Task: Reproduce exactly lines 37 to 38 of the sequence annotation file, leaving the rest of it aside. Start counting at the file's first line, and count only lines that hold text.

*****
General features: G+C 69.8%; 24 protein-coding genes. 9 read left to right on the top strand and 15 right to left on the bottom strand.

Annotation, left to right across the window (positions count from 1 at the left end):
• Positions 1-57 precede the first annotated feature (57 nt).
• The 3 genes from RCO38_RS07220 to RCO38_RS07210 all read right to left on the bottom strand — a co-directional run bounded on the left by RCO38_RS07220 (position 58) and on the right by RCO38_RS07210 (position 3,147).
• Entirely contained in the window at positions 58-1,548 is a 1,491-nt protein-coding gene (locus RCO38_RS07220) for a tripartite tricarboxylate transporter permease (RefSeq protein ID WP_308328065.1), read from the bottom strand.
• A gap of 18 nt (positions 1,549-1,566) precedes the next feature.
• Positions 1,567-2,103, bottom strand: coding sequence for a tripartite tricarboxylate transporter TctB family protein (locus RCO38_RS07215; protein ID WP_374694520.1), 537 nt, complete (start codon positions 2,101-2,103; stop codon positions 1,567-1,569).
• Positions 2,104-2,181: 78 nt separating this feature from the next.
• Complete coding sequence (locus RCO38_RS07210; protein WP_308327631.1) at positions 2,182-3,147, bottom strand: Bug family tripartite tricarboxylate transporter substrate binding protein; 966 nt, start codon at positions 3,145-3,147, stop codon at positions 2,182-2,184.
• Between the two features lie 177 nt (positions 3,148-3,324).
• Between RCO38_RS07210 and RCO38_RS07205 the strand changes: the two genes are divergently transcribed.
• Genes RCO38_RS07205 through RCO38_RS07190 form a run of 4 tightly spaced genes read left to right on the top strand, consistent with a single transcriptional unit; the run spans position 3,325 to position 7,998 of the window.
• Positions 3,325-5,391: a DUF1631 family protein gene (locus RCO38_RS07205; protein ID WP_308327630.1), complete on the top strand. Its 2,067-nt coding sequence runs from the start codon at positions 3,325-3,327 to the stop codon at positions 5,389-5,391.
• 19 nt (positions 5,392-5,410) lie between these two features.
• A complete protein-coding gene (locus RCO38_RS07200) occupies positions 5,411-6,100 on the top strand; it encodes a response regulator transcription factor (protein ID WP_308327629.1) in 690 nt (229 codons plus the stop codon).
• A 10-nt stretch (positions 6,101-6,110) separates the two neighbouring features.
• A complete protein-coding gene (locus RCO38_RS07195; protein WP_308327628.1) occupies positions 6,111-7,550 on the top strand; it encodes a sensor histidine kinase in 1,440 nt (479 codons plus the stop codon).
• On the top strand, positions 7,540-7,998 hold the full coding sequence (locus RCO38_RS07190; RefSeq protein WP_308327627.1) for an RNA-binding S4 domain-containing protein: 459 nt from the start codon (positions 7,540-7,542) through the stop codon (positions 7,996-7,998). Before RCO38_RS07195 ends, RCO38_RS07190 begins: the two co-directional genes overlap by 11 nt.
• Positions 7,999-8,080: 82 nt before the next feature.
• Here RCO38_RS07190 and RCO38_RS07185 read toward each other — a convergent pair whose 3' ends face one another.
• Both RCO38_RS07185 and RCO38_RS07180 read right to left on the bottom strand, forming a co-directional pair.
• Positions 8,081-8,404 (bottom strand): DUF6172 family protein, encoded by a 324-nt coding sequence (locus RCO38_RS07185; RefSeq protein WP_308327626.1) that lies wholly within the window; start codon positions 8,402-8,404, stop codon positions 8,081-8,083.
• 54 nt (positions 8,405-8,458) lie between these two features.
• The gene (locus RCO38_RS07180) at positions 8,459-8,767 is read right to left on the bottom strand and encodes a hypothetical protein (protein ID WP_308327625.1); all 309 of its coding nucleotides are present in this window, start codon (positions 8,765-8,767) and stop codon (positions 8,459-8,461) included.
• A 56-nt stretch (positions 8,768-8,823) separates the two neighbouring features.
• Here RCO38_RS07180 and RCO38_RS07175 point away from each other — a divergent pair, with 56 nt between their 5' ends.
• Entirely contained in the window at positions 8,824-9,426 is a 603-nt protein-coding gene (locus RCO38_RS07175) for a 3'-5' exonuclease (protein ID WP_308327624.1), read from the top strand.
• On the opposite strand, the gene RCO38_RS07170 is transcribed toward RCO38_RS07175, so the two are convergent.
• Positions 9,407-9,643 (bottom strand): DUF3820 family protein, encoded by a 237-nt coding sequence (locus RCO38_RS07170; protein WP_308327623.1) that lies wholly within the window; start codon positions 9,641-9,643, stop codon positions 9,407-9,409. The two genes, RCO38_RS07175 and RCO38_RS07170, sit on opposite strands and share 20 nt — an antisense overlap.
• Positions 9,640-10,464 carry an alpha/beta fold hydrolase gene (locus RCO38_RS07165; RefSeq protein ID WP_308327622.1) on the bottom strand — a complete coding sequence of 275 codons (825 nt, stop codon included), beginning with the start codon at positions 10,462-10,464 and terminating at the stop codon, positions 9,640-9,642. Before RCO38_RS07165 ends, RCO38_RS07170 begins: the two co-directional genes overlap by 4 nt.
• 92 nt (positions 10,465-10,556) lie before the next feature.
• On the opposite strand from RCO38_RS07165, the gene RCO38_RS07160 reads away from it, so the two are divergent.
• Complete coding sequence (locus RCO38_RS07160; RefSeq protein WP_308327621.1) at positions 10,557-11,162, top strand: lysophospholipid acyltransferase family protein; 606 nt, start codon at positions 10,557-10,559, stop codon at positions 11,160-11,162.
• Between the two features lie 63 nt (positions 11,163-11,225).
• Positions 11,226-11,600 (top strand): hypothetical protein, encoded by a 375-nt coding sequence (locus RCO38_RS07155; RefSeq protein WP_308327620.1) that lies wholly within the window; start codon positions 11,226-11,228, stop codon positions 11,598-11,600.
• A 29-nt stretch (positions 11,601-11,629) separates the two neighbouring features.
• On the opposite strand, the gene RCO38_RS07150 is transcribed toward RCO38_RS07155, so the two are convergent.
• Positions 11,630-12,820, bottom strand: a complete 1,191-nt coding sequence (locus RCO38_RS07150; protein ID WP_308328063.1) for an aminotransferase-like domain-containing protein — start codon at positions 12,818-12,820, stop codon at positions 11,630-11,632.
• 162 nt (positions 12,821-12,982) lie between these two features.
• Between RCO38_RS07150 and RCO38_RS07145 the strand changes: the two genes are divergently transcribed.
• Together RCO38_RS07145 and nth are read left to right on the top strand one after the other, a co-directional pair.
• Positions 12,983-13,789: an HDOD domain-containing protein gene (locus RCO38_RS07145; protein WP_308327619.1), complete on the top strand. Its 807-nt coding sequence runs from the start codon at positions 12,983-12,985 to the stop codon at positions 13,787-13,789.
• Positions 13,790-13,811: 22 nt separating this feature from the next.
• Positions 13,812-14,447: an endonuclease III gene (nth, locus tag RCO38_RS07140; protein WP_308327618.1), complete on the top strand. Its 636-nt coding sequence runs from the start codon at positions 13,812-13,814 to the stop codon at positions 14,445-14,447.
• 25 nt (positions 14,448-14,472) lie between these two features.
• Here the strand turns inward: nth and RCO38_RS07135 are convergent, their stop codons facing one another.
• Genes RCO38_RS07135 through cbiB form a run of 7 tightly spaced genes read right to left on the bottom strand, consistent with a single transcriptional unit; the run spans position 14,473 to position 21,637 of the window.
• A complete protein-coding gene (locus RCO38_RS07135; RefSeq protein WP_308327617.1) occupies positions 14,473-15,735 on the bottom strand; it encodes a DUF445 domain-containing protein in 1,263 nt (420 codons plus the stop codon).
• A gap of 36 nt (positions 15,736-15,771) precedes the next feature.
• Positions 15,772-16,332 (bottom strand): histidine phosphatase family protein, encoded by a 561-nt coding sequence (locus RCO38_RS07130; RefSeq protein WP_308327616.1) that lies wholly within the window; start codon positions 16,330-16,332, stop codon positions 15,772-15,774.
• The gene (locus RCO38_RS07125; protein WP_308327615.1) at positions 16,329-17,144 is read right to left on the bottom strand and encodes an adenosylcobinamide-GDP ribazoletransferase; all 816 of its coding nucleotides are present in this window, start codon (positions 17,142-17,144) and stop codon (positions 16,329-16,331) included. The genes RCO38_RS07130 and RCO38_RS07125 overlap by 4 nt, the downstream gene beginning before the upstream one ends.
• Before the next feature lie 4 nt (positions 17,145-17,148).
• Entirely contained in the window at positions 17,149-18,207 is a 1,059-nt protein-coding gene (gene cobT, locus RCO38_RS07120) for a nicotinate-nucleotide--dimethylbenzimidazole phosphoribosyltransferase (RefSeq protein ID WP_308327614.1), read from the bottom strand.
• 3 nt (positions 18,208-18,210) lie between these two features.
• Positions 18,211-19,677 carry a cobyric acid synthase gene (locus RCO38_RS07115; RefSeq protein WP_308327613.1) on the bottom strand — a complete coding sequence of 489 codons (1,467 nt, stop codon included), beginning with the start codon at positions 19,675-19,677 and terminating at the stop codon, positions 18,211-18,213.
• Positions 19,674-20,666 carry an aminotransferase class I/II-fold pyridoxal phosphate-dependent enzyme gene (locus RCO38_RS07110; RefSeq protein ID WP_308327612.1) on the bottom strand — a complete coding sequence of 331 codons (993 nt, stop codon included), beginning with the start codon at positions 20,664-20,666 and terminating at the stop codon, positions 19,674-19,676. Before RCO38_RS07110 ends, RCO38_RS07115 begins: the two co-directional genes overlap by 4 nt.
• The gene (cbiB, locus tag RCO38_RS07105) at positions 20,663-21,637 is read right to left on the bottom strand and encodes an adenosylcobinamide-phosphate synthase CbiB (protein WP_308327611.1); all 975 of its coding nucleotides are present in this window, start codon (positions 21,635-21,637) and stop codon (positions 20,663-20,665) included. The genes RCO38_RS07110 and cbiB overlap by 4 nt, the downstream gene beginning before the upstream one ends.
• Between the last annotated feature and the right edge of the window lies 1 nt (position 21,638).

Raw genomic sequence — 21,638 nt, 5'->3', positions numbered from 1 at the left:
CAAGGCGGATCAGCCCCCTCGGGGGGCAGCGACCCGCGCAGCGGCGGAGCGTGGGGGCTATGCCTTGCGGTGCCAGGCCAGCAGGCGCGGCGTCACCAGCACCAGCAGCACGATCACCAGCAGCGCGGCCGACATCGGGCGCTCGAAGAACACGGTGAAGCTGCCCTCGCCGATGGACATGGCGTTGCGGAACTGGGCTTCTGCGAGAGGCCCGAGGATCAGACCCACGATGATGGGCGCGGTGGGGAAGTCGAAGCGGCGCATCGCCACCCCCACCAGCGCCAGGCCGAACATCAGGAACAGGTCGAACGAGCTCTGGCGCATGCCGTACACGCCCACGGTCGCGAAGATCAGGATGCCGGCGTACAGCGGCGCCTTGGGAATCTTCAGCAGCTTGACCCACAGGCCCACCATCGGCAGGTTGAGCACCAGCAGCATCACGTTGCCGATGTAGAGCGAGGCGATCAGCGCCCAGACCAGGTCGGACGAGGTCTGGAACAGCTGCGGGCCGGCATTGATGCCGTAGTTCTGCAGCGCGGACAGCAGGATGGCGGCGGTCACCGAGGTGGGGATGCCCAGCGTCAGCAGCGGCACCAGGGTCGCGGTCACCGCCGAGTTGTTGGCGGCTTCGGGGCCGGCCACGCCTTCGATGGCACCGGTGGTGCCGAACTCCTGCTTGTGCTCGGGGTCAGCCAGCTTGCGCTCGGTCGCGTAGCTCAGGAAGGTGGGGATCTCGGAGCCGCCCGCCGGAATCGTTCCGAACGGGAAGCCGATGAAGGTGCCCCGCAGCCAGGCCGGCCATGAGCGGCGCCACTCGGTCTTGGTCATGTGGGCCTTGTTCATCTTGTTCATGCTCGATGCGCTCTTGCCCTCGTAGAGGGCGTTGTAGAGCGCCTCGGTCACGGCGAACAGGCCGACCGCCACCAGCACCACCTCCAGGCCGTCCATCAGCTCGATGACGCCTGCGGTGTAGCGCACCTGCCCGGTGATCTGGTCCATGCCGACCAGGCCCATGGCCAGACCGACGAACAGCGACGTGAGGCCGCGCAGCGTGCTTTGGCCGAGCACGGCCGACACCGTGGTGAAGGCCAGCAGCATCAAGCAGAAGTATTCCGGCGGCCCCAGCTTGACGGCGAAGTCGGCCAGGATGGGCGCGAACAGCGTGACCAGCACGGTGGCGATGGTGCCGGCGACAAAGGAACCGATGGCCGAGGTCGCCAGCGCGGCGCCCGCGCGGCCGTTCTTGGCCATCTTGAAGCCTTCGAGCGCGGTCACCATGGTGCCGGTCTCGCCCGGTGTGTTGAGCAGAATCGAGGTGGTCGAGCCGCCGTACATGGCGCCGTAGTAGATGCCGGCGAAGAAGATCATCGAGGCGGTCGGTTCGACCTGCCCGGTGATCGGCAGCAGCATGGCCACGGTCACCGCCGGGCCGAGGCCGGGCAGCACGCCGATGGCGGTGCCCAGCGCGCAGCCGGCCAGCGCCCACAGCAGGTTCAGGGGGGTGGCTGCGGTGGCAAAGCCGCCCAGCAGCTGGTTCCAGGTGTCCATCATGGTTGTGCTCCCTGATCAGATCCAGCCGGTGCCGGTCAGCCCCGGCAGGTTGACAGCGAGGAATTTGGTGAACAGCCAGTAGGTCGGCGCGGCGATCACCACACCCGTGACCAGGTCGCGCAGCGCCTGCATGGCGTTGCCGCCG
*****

• On the opposite strand, the gene RCO38_RS07150 is transcribed toward RCO38_RS07155, so the two are convergent.
• Positions 11,630-12,820, bottom strand: a complete 1,191-nt coding sequence (locus RCO38_RS07150; protein ID WP_308328063.1) for an aminotransferase-like domain-containing protein — start codon at positions 12,818-12,820, stop codon at positions 11,630-11,632.